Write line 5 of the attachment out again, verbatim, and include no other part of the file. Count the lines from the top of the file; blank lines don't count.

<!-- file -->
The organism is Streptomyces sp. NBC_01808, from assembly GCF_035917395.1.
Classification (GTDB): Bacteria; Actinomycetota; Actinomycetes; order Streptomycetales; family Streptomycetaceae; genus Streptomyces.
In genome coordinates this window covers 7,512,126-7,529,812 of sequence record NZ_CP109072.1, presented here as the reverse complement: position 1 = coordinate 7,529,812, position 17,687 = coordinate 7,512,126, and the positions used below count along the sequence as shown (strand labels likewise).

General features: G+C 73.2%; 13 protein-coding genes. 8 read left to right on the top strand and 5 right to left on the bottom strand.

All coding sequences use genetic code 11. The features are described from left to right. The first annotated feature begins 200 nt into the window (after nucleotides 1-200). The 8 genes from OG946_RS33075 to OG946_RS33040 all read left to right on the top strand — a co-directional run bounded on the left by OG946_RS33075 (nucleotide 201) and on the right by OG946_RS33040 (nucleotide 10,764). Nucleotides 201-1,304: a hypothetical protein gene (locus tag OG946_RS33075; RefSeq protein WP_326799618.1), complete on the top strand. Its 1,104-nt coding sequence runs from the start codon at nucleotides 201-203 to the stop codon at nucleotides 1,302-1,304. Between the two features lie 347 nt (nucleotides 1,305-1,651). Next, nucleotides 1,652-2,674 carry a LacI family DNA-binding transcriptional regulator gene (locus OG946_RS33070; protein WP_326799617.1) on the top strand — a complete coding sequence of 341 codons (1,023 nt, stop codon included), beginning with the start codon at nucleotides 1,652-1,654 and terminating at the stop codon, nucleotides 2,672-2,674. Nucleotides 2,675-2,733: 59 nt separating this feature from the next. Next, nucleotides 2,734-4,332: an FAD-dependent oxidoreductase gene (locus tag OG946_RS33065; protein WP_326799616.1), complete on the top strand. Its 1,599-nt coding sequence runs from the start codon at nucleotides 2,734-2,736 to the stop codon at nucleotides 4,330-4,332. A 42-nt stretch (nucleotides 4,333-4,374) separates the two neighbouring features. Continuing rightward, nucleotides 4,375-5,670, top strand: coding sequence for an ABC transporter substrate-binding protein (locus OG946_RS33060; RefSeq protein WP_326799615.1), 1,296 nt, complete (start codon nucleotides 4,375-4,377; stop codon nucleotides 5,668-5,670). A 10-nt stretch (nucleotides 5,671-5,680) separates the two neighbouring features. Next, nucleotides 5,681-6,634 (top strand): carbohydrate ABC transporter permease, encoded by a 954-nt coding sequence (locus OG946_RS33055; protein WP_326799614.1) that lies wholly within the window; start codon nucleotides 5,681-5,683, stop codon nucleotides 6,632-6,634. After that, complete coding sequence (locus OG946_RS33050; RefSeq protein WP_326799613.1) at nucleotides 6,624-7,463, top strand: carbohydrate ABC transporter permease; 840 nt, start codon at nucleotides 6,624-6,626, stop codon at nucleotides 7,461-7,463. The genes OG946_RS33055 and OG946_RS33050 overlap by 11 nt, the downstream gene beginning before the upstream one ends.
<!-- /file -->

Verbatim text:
All coding sequences use genetic code 11. The features are described from left to right. The first annotated feature begins 200 nt into the window (after nucleotides 1-200). The 8 genes from OG946_RS33075 to OG946_RS33040 all read left to right on the top strand — a co-directional run bounded on the left by OG946_RS33075 (nucleotide 201) and on the right by OG946_RS33040 (nucleotide 10,764). Nucleotides 201-1,304: a hypothetical protein gene (locus tag OG946_RS33075; RefSeq protein WP_326799618.1), complete on the top strand. Its 1,104-nt coding sequence runs from the start codon at nucleotides 201-203 to the stop codon at nucleotides 1,302-1,304. Between the two features lie 347 nt (nucleotides 1,305-1,651). Next, nucleotides 1,652-2,674 carry a LacI family DNA-binding transcriptional regulator gene (locus OG946_RS33070; protein WP_326799617.1) on the top strand — a complete coding sequence of 341 codons (1,023 nt, stop codon included), beginning with the start codon at nucleotides 1,652-1,654 and terminating at the stop codon, nucleotides 2,672-2,674. Nucleotides 2,675-2,733: 59 nt separating this feature from the next. Next, nucleotides 2,734-4,332: an FAD-dependent oxidoreductase gene (locus tag OG946_RS33065; protein WP_326799616.1), complete on the top strand. Its 1,599-nt coding sequence runs from the start codon at nucleotides 2,734-2,736 to the stop codon at nucleotides 4,330-4,332. A 42-nt stretch (nucleotides 4,333-4,374) separates the two neighbouring features. Continuing rightward, nucleotides 4,375-5,670, top strand: coding sequence for an ABC transporter substrate-binding protein (locus OG946_RS33060; RefSeq protein WP_326799615.1), 1,296 nt, complete (start codon nucleotides 4,375-4,377; stop codon nucleotides 5,668-5,670). A 10-nt stretch (nucleotides 5,671-5,680) separates the two neighbouring features. Next, nucleotides 5,681-6,634 (top strand): carbohydrate ABC transporter permease, encoded by a 954-nt coding sequence (locus OG946_RS33055; protein WP_326799614.1) that lies wholly within the window; start codon nucleotides 5,681-5,683, stop codon nucleotides 6,632-6,634. After that, complete coding sequence (locus OG946_RS33050; RefSeq protein WP_326799613.1) at nucleotides 6,624-7,463, top strand: carbohydrate ABC transporter permease; 840 nt, start codon at nucleotides 6,624-6,626, stop codon at nucleotides 7,461-7,463. The genes OG946_RS33055 and OG946_RS33050 overlap by 11 nt, the downstream gene beginning before the upstream one ends.